Selchester Castle in 1953 sits quiet and near-empty, its corridors echoing with glories of the past. Or so it seems to intelligence officer Hugo Hawksworth, wounded on a secret mission and now reluctantly assuming an altogether less perilous role at Selchester.
The Castle’s faded grandeur hides a web of secrets and scandals—the Earl has been missing for seven years, lost without a trace since the night he left his guests and walked out into a blizzard. When a skeleton is uncovered beneath the flagstones of the Old Chapel, the police produce a suspect and declare the case closed. Hugo is not convinced. With the help of the spirited Freya Wryton, the Earl’s niece, he is drawn back into active service, and the ancient town of Selchester is dragged into the intrigues and conspiracies of the Cold War era.
With a touch of Downton Abbey, a whisper of Agatha Christie and a nod to le Carré, A Man of Some Repute is the first book in this delightfully classic and witty murder mystery series. (Amazon.com)
I picked up this quick read on the cheap from Amazon’s Kindle First. I was a bit apprehensive to read A Man Of Some Repute, as my first foray into the world of Kindle First was almost a disaster (Crow Hollow – you can read what I said here), but thankfully my luck held out on this one.
I ended up reading it as part of the the 24in48 Readathon and it was definitely a good choice as it was a fairly light read, not too long, and not too much plot to wrap my head around when I was half asleep.
I wasn’t too sure what to expect when I start reading. What I got was a decent mystery, the outcome of which wasn’t obvious until the final pages (which was great as I hate when I solve the mystery halfway through the book) and some characters who, although a little bland for my taste, did their job and moved the plot along.
I probably would have liked to have seen a bit more happen though. When the story opens there’s a good energy about it, but it doesn’t take long until things start to get a little bit slow. It picks up when the body is found, but then gets slow again. When things do happen, they are over as quickly as they began. A good example of this is the final reveal of the killer – I had actually completely forgotten who it was and I had to go back through to refresh my memory. It didn’t seem like the discovery of the killer had the level of fanfare it should have been given. It just sort of happened.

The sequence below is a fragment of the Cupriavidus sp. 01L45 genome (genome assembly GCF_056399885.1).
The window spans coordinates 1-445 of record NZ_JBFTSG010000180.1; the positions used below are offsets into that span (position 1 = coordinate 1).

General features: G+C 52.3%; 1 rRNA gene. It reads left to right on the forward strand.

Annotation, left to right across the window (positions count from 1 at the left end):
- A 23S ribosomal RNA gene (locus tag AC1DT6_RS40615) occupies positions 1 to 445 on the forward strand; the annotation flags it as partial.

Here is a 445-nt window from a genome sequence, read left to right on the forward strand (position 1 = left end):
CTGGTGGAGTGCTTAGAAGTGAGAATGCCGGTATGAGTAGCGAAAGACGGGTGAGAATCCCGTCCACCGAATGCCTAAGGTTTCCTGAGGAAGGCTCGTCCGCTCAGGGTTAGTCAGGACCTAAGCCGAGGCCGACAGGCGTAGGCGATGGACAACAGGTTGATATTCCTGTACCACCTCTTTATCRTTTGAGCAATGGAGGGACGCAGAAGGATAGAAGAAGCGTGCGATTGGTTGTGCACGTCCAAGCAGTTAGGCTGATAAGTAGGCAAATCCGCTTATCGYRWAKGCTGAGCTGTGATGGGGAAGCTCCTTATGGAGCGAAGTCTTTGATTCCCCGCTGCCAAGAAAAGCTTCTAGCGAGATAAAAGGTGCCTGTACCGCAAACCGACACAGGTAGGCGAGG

Overall, this was a decent read. Although the climax was a bit anti-climactic, there is definitely enough intrigue and enough suspects to keep the reader guessing to the end, which is kind of important in a mystery novel. It was sort of like reading a game of ‘Cluedo’. I understand that there might be a couple of books after this to make a series and while I didn’t love A Man of Some Repute, I enjoyed it enough to be encouraged to read another book in the series.
However, readers of le Carré be warned: Despite the blurb asserting this book to be in some way “a nod to le Carré”, it isn’t at all. The only thing that could be possibly seen as a nod, is the cover art, which is similar to the artwork on the Penguin Modern Classics editions of the le Carré novels (like this one here), and the fact that one of the main characters is an intelligence officer in the Cold War era.
WHO SHOULD READ IT – As I’ve not read any Agatha Christie or watch ‘Downton Abbey’, I don’t know if it’s like those things. But I have read a couple of the ‘Miss Fisher Murder Mysteries’ by Kerry Greenwood, and it’s kind of like that. So if you like Miss Fisher you might be into this as well, it’s just a bit stuffier.
WHO YOU’LL LOVE – I really liked Hugo Hawksworth. I think he has a lot of potential as a character. If there are some more books after this one, I hope he is in them as I’d like to see him grow a bit more. Plus he’s a spy, and if you’ve been reading this blog for a while you will know that I’m pretty into spies.
FAVOURITE QUOTE – There were none that jumped out at me in this one.